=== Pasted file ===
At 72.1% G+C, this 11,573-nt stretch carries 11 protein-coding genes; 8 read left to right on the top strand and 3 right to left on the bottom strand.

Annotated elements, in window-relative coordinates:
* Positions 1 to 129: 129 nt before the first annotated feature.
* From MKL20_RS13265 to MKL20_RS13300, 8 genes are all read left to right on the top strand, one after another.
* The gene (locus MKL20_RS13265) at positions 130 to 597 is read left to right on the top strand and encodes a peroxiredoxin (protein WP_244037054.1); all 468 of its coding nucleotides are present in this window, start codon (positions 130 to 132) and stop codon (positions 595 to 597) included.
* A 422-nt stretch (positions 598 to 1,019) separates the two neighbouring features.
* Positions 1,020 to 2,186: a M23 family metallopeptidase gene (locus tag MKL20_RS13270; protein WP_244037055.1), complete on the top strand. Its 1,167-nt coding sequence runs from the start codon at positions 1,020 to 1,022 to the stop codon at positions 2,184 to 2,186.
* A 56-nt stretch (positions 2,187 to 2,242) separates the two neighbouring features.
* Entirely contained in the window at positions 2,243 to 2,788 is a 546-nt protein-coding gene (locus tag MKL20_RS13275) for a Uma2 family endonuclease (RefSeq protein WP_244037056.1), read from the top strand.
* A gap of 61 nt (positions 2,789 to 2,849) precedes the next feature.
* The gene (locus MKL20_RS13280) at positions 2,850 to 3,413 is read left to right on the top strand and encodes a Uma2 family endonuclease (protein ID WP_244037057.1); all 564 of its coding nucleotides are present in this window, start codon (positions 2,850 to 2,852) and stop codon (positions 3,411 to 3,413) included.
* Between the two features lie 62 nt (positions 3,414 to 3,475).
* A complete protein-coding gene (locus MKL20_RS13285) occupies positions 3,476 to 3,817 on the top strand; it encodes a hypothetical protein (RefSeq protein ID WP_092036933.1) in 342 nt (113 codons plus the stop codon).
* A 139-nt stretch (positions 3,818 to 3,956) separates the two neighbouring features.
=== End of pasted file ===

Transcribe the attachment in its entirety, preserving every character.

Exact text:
At 72.1% G+C, this 11,573-nt stretch carries 11 protein-coding genes; 8 read left to right on the top strand and 3 right to left on the bottom strand.

Annotated elements, in window-relative coordinates:
* Positions 1 to 129: 129 nt before the first annotated feature.
* From MKL20_RS13265 to MKL20_RS13300, 8 genes are all read left to right on the top strand, one after another.
* The gene (locus MKL20_RS13265) at positions 130 to 597 is read left to right on the top strand and encodes a peroxiredoxin (protein WP_244037054.1); all 468 of its coding nucleotides are present in this window, start codon (positions 130 to 132) and stop codon (positions 595 to 597) included.
* A 422-nt stretch (positions 598 to 1,019) separates the two neighbouring features.
* Positions 1,020 to 2,186: a M23 family metallopeptidase gene (locus tag MKL20_RS13270; protein WP_244037055.1), complete on the top strand. Its 1,167-nt coding sequence runs from the start codon at positions 1,020 to 1,022 to the stop codon at positions 2,184 to 2,186.
* A 56-nt stretch (positions 2,187 to 2,242) separates the two neighbouring features.
* Entirely contained in the window at positions 2,243 to 2,788 is a 546-nt protein-coding gene (locus tag MKL20_RS13275) for a Uma2 family endonuclease (RefSeq protein WP_244037056.1), read from the top strand.
* A gap of 61 nt (positions 2,789 to 2,849) precedes the next feature.
* The gene (locus MKL20_RS13280) at positions 2,850 to 3,413 is read left to right on the top strand and encodes a Uma2 family endonuclease (protein ID WP_244037057.1); all 564 of its coding nucleotides are present in this window, start codon (positions 2,850 to 2,852) and stop codon (positions 3,411 to 3,413) included.
* Between the two features lie 62 nt (positions 3,414 to 3,475).
* A complete protein-coding gene (locus MKL20_RS13285) occupies positions 3,476 to 3,817 on the top strand; it encodes a hypothetical protein (RefSeq protein ID WP_092036933.1) in 342 nt (113 codons plus the stop codon).
* A 139-nt stretch (positions 3,818 to 3,956) separates the two neighbouring features.